Ghana’s business hub and capital, Accra, has received considerable attention from foreign investors in recent years and has been identified as one of Africa’s top cities for economic growth.
The MasterCard African Cities Growth Index, for example, identified Accra as having the highest economic growth potential on the continent between 2012 and 2017. The index, released at the beginning of this year, was produced by Professor George Angelopulo of the University of South Africa on behalf of MasterCard.
The cities were ranked according to a number of criteria, including urbanisation, business travel to the area, connectivity, infrastructure, development, governance and economic performance.
According to Angelopulo, some of the reasons for Accra’s high ranking are due to its GDP per capita growth over the past three years, its projected consumption growth, a strong regulatory environment, and the city’s relative ease of doing business compared to other African cities.
“Accra’s overall position is one of high potential and promise. In an international comparison on the same set of measures, the inclusive growth potential of the city appears similar to that of Chongqing in China, and is ahead of both Chennai in India and Jakarta in Indonesia,” revealed MasterCard’s research.
Due to the interest it has received as a business destination, Carlson Rezidor Hotel Group – with brands such as Radisson Blu and Park Inn – has also identified Accra as one of the top 28 African cities with strong potential for hotel expansion.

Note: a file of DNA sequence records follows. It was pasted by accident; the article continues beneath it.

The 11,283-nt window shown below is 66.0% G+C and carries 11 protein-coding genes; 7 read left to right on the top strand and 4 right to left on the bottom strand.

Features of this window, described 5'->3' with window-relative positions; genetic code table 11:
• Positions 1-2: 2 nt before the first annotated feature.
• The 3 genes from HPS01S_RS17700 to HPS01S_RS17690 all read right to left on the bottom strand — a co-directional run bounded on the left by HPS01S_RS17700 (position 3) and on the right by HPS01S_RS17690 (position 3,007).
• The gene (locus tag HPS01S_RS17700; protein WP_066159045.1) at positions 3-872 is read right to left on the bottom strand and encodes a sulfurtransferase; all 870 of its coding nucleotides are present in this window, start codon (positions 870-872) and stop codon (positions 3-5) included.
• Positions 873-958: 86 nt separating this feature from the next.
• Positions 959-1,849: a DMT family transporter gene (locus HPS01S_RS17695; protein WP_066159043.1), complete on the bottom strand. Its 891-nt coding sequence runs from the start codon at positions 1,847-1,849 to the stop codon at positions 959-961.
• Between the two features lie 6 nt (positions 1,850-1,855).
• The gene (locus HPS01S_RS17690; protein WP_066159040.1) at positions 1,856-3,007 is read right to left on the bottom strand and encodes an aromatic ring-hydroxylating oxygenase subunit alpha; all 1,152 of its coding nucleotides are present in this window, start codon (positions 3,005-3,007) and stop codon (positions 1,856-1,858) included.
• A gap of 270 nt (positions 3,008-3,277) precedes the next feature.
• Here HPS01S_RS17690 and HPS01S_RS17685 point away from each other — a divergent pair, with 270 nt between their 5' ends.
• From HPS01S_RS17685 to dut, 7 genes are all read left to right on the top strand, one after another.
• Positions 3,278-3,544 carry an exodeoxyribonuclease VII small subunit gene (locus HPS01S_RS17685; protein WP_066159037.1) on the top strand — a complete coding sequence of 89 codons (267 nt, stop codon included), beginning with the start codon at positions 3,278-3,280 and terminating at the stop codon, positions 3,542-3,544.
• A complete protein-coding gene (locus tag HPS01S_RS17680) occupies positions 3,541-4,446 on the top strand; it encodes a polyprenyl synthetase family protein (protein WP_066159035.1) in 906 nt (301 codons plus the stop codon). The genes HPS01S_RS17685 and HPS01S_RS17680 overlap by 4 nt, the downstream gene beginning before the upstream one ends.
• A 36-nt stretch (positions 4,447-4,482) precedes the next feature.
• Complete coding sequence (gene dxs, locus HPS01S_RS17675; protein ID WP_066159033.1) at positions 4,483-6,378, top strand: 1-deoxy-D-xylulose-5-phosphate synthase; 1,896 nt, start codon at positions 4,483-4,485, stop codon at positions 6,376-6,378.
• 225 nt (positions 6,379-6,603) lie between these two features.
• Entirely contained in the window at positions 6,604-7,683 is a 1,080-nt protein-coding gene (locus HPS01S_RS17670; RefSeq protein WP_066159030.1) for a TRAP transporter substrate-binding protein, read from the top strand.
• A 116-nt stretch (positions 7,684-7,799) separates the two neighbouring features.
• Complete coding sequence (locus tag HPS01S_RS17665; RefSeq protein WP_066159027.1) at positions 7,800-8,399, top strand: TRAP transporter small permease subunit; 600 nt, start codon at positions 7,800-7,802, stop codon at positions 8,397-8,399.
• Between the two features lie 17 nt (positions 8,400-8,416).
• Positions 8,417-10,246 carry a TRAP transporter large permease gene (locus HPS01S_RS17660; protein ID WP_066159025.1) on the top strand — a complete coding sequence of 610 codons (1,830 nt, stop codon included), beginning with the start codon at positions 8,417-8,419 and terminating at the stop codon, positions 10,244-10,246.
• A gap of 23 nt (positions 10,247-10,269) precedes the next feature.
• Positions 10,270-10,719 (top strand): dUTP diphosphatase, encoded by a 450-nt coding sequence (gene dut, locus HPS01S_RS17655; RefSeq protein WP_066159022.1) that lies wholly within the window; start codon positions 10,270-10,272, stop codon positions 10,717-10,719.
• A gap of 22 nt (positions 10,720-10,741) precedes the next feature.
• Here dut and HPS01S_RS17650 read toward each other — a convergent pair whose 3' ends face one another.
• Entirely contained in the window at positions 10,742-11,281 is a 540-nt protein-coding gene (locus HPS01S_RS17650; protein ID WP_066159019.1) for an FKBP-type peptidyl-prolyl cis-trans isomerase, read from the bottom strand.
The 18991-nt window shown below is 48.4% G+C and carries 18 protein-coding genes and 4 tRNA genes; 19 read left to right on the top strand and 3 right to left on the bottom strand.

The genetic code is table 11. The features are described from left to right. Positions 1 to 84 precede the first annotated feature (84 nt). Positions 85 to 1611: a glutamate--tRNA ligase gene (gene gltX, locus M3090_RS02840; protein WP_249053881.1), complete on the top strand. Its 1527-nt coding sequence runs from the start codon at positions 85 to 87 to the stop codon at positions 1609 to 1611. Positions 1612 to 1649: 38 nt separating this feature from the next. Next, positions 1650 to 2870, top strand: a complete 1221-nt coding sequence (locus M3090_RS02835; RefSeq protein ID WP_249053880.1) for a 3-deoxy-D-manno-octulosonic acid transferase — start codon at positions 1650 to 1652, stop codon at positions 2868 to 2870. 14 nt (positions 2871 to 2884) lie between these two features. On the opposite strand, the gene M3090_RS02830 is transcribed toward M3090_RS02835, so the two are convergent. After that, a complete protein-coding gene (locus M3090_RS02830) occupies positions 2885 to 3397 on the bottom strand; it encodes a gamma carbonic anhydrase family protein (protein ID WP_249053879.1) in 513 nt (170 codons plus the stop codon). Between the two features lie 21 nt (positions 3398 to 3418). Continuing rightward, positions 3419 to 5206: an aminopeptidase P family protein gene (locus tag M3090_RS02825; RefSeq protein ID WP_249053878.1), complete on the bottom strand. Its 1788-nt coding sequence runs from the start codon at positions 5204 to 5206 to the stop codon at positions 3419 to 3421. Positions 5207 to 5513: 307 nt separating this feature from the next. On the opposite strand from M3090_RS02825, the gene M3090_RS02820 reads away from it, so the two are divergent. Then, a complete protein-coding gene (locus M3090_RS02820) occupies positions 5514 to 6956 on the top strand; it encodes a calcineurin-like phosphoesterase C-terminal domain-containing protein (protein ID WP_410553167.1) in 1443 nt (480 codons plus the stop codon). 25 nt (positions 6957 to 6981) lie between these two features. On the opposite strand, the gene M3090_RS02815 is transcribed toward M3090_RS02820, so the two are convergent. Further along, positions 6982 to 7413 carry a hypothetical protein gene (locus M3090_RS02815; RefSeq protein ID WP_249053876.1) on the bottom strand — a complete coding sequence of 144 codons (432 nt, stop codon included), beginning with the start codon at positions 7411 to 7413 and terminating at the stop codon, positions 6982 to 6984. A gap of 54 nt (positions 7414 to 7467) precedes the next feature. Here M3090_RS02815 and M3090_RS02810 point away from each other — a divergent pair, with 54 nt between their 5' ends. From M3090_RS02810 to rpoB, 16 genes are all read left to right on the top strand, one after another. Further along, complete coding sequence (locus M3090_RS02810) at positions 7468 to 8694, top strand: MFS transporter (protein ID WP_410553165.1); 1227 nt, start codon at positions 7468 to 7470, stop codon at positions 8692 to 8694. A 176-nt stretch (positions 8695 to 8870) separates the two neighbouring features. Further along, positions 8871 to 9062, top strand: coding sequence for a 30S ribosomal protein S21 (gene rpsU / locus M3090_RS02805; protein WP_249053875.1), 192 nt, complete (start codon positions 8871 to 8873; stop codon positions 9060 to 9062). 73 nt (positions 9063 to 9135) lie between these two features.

According to property group Broll, foreign investors are driving demand for office space in Accra. “Within the past decade, the demand for office space has increased substantially throughout Accra… The continued demand for space has been fuelled by the influx of foreign investors and an expansion of the white-collar workforce,” states a research report by Broll.
Ghana – Africa’s rapid growth market and easier business environment
Ghana has made great strides in terms of its ease of doing business in the past decade. The economy leaped up the World Bank’s Doing Business rankings from 102nd in 2005 to 60th in 2011. In 2013, the country ranked 64th out of 185 countries in the World Bank’s index, making it the fifth easiest country to do business in sub-Saharan Africa.
When international financial consultancy and investment advisory firm, the deVere Group, first decided to venture into West Africa, they chose Ghana as their point of entry. “Just for the ease of a soft landing,” explained Craig Featherby, head of the deVere Group’s Africa operations, in a recent interview with How we made it in Africa.